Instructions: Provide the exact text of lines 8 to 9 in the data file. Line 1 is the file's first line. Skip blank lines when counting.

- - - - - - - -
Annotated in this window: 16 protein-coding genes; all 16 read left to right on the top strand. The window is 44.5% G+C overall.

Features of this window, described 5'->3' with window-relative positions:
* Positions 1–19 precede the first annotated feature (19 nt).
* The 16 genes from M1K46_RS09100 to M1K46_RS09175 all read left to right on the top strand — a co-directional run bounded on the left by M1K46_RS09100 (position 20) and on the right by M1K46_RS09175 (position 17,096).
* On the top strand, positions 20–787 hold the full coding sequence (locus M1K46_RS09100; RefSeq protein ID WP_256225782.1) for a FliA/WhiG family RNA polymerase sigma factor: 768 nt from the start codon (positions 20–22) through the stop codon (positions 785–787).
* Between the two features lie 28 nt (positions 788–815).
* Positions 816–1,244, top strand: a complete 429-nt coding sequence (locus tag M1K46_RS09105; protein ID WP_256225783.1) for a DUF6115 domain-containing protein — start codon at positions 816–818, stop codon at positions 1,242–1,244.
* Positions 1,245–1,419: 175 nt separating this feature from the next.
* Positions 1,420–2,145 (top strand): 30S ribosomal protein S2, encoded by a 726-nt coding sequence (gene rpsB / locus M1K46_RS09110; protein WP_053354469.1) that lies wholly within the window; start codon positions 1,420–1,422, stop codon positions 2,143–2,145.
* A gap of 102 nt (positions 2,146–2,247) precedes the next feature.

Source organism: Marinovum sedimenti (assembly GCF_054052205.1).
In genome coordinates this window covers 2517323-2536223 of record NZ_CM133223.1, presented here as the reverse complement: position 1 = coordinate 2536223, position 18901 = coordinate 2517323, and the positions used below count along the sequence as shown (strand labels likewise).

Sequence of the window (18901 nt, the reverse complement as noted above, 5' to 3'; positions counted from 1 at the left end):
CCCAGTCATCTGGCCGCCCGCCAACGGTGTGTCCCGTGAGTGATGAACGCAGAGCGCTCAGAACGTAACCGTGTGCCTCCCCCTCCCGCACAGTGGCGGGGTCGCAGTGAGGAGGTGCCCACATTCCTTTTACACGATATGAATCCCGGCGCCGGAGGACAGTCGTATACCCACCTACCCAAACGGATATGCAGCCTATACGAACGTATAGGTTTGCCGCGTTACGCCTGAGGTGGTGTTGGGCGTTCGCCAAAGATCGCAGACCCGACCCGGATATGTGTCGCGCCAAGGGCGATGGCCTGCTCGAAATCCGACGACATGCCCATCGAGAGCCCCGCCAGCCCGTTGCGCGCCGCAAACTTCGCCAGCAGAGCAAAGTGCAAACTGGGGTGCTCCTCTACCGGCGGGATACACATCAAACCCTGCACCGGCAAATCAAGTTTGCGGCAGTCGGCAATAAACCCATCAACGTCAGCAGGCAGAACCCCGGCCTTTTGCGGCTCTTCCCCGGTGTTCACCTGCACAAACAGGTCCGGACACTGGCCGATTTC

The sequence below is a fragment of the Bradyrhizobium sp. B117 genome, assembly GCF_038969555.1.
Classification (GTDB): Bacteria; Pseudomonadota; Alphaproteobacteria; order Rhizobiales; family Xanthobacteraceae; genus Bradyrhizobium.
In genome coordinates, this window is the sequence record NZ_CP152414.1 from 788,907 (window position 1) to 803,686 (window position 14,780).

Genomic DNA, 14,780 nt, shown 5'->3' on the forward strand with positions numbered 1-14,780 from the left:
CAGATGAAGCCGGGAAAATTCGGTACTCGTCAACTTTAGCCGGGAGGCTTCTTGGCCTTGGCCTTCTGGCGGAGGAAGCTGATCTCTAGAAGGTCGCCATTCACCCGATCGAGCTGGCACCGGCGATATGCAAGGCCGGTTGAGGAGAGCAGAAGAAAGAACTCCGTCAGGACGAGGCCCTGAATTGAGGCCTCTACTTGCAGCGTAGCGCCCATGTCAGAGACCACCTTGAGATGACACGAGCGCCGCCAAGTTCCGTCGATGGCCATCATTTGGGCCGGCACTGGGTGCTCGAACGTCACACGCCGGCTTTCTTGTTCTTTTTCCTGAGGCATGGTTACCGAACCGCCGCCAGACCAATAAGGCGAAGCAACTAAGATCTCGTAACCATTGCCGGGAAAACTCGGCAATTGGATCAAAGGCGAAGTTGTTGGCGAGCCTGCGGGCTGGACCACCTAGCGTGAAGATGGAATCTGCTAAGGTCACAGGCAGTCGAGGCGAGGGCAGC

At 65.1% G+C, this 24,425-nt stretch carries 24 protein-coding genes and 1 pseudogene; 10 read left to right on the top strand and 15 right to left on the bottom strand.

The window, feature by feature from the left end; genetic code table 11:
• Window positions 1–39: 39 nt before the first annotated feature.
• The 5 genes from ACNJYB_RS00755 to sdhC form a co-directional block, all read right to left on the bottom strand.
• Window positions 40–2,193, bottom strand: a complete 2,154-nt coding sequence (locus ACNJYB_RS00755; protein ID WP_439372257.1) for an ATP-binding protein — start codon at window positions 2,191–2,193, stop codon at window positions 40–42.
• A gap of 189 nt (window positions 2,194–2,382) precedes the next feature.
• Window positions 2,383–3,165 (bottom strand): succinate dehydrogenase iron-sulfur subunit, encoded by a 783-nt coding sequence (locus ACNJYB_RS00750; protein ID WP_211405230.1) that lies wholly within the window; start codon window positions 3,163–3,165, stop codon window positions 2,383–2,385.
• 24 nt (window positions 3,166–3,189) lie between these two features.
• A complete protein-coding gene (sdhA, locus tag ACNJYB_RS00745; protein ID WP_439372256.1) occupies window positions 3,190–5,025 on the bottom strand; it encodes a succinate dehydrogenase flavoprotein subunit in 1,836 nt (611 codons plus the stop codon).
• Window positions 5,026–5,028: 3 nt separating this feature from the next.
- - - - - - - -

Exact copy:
* Positions 1,245–1,419: 175 nt separating this feature from the next.
* Positions 1,420–2,145 (top strand): 30S ribosomal protein S2, encoded by a 726-nt coding sequence (gene rpsB / locus M1K46_RS09110; protein WP_053354469.1) that lies wholly within the window; start codon positions 1,420–1,422, stop codon positions 2,143–2,145.